Light village secrets
The everyday in Tokyo, I loved it all: its handsome men, beautiful women, the androgyny of some, their sense of respect and modesty, but also their conspicuous consumerism. The city’s old places. New architecture. Sparkling metro. Cherry Blossoms. The weight of history, sight of futures and melancholy peeking felt at once. Much enjoyed. Flavors with tamed exoticism, constant rituals, the expansive urban ‘scape and population density. That intensity. And more than anything, the cultural opacity yet indeterminate lightness.
Visits to what became preferred sites felt like village secrets. The largest city in the world suddenly shrunk, more personable in its less popular spaces, in places of exquisite taste and intimate surroundings. Memorable: lunch of soba noodles at Keyaki Kurosawa, one of four restaurants in Tokyo inspired by the family recipes of the Japanese filmmaker Akira Kurosawa. Known not only for his legendary films like Rashomon (1950) and Seven Samurai (1954), Kurosawa, I learned then, was famous for his deep interest and practice of native culinary art. I realized, though, that I probably better understand Kurosawa films than Japanese food, and that my eyes are better trained than my paladar. Memorable, too: late-night drinks at a private bar, allegedly, Nagisa Yoko’s, sited in small alley in Shinjuku Sanchōme neighboring various petite membeship clubs of the kind.
Another delight: Center for Cosmic Wonder, a space founded by Osaka-based artist Yukinori Maeda. Since the mid-1990s, Maeda has been creating artworks all the while making a fashion line that goes by the name Cosmic Wonder Light Source. The space combines his practice with collaborative productions, such as Cosmic Wonder Free Press, of which three issues have been published by Nieves in Switzerland. The first space opened in Osaka, and a couple of years ago another one was established in Tokyo’s Aoyama, in one of the many alley streets behind the avenue where Issey Miyaki, Prada and Comme des Garçons and other high-end boutiques are sited.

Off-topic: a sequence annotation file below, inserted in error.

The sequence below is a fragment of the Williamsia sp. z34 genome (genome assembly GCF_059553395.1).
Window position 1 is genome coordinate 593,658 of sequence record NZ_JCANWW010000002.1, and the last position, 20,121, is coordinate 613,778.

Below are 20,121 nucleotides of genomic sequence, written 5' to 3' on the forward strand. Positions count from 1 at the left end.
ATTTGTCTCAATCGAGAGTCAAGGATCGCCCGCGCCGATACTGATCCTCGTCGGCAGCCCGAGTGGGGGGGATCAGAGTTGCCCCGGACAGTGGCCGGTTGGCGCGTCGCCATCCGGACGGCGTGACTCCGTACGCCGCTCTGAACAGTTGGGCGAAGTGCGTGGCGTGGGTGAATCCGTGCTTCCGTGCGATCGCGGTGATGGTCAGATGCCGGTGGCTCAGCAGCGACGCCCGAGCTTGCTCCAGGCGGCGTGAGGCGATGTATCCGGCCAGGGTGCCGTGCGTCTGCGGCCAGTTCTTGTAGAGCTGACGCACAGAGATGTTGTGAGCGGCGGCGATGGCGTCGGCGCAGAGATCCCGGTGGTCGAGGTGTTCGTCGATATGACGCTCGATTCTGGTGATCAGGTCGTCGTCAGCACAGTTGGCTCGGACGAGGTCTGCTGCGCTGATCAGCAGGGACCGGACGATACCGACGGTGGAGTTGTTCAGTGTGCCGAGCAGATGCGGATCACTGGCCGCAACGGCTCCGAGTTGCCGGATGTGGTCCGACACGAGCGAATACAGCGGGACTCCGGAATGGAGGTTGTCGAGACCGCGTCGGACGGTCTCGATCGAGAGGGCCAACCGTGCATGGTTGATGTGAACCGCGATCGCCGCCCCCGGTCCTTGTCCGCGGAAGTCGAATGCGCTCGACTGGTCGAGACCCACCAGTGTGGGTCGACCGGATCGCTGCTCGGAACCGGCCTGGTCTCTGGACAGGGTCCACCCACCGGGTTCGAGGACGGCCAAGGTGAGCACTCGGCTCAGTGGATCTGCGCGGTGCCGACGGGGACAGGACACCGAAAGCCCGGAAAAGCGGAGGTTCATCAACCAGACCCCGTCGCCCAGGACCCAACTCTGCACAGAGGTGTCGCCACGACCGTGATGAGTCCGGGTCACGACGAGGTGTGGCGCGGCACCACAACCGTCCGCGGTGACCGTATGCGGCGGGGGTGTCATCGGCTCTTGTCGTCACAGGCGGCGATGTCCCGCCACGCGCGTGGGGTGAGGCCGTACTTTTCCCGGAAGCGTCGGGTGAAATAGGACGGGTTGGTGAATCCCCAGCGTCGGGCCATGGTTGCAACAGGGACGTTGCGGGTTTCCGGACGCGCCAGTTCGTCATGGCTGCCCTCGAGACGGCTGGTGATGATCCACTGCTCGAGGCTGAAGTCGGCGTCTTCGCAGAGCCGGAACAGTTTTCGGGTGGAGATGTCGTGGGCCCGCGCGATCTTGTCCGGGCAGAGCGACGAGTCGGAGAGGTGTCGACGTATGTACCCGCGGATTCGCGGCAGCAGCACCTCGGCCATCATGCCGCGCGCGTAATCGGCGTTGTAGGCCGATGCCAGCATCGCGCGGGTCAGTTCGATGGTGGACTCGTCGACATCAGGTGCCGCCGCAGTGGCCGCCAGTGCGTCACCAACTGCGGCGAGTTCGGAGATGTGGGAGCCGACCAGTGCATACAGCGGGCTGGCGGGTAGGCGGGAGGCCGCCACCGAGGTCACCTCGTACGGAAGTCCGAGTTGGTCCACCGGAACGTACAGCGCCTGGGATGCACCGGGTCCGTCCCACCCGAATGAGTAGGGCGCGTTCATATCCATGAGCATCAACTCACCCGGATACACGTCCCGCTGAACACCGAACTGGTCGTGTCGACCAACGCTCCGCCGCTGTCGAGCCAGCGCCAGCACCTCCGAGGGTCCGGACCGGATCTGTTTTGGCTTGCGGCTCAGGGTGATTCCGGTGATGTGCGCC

The Center for Cosmic Wonder is neither an art gallery nor boutique, nor is it Light Source’s signature shop or a concept store by Maeda. But it seems to function like all of them at one point or the other. In its minimal white-cube garage area is a video projection of a Cosmic Wonder performance in Paris. Trough the back door, a garden trail connects that gallery with a high-ceiling, bright-but-soft-lit space that has rotating perimeter walls hiding closets; a large mirror cube placed on the ground that like a vault carries jewelry; a rack made of a rock sculpture with bended steel holds a handful of clothing items. The space has occult references no doubt, and is openly theatrical. Its air brings to mind a de-saturated Kenneth Anger sky, and arrangements an adaption set in Scharder’s Mishima—but, in any case, in movement by a play of light, conceptual transparency and willful opacity.